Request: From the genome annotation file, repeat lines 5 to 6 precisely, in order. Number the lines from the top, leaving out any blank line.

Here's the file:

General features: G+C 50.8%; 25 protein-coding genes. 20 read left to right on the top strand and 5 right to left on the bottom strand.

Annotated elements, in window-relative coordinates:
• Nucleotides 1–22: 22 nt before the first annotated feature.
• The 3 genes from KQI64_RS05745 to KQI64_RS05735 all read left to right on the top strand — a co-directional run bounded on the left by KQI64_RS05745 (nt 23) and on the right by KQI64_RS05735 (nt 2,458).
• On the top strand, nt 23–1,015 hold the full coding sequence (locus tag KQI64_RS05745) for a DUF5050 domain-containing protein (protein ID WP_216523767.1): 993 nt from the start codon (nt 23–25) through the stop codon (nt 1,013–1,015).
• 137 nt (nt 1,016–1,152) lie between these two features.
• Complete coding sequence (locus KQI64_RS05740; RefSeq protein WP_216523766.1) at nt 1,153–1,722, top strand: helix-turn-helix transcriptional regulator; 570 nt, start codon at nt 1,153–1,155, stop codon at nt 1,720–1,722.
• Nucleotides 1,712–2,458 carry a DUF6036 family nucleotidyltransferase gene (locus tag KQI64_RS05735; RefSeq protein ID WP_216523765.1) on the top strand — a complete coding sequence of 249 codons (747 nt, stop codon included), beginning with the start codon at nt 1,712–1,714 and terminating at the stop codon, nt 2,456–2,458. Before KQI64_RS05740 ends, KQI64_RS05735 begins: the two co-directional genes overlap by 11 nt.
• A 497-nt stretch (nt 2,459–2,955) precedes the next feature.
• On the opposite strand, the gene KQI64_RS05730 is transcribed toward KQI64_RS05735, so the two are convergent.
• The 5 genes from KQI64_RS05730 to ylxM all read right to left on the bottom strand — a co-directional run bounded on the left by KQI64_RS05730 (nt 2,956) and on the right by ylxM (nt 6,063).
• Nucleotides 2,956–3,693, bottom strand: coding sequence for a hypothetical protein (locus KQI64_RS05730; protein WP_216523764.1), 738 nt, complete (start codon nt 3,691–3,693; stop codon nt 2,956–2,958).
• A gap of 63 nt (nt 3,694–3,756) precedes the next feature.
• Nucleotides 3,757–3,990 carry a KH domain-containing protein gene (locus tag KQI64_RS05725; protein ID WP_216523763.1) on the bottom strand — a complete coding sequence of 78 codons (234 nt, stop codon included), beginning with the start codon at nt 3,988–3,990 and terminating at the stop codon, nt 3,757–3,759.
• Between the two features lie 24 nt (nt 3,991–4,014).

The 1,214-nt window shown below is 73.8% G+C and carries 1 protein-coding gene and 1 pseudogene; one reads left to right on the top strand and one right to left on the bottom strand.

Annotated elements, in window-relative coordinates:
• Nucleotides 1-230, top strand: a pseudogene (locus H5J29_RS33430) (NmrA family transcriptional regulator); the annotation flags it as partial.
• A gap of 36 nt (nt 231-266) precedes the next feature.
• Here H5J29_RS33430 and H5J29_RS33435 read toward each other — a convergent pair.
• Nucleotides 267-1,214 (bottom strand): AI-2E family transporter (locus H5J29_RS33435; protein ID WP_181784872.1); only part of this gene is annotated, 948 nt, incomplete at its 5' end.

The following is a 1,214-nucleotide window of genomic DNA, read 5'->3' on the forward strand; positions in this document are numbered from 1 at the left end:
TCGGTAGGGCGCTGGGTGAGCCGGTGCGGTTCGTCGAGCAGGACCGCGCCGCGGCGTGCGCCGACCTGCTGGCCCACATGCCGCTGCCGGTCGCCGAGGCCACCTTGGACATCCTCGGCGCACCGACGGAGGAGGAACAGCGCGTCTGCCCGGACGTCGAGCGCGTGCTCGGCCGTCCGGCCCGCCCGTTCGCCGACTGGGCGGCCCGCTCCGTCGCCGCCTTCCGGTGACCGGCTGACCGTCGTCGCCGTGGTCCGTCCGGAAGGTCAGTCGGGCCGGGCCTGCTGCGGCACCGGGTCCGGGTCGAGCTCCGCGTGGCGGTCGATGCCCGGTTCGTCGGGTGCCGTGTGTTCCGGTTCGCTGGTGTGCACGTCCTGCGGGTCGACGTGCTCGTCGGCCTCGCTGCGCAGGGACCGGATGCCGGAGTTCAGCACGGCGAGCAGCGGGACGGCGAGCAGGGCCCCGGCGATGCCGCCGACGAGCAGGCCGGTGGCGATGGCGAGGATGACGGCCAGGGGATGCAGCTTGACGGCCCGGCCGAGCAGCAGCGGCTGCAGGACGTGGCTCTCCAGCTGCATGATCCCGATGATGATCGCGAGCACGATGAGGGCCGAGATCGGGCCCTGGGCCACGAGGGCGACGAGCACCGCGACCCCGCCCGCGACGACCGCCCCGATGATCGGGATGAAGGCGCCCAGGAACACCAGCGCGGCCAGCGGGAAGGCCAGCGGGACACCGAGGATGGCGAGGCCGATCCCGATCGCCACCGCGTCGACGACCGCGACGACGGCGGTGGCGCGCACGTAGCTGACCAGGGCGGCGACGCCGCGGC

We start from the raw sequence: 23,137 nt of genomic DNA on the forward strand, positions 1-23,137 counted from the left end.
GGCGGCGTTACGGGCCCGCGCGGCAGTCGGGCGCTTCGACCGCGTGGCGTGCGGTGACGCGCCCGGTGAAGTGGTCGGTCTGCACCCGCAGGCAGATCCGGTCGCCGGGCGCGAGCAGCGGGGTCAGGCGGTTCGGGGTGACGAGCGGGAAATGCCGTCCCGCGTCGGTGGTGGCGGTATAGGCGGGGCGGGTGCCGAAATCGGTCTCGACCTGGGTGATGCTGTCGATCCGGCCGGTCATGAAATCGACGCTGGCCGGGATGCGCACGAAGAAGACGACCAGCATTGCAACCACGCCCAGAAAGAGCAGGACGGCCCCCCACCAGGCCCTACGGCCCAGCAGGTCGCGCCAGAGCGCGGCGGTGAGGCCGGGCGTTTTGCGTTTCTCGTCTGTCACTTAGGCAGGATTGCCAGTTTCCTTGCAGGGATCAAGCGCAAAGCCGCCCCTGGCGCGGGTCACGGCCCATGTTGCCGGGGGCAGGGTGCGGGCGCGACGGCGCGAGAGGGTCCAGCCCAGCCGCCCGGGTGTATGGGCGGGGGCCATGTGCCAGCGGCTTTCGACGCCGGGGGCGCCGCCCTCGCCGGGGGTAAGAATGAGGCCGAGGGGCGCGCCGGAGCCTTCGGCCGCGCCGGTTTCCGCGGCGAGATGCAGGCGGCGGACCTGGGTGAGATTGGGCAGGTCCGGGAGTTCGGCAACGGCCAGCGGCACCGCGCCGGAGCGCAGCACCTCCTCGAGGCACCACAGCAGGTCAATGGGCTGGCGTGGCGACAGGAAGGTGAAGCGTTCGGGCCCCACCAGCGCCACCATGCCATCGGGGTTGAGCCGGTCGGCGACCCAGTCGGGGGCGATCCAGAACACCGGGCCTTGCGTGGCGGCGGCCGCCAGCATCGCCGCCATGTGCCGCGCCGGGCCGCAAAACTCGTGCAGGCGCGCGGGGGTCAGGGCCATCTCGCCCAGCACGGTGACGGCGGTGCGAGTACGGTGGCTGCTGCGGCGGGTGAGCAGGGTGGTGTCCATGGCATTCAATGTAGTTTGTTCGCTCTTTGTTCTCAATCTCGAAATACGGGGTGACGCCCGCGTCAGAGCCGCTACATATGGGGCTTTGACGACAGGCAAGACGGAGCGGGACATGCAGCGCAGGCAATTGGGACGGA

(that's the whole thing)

• On the top strand, nt 23–1,015 hold the full coding sequence (locus tag KQI64_RS05745) for a DUF5050 domain-containing protein (protein ID WP_216523767.1): 993 nt from the start codon (nt 23–25) through the stop codon (nt 1,013–1,015).
• 137 nt (nt 1,016–1,152) lie between these two features.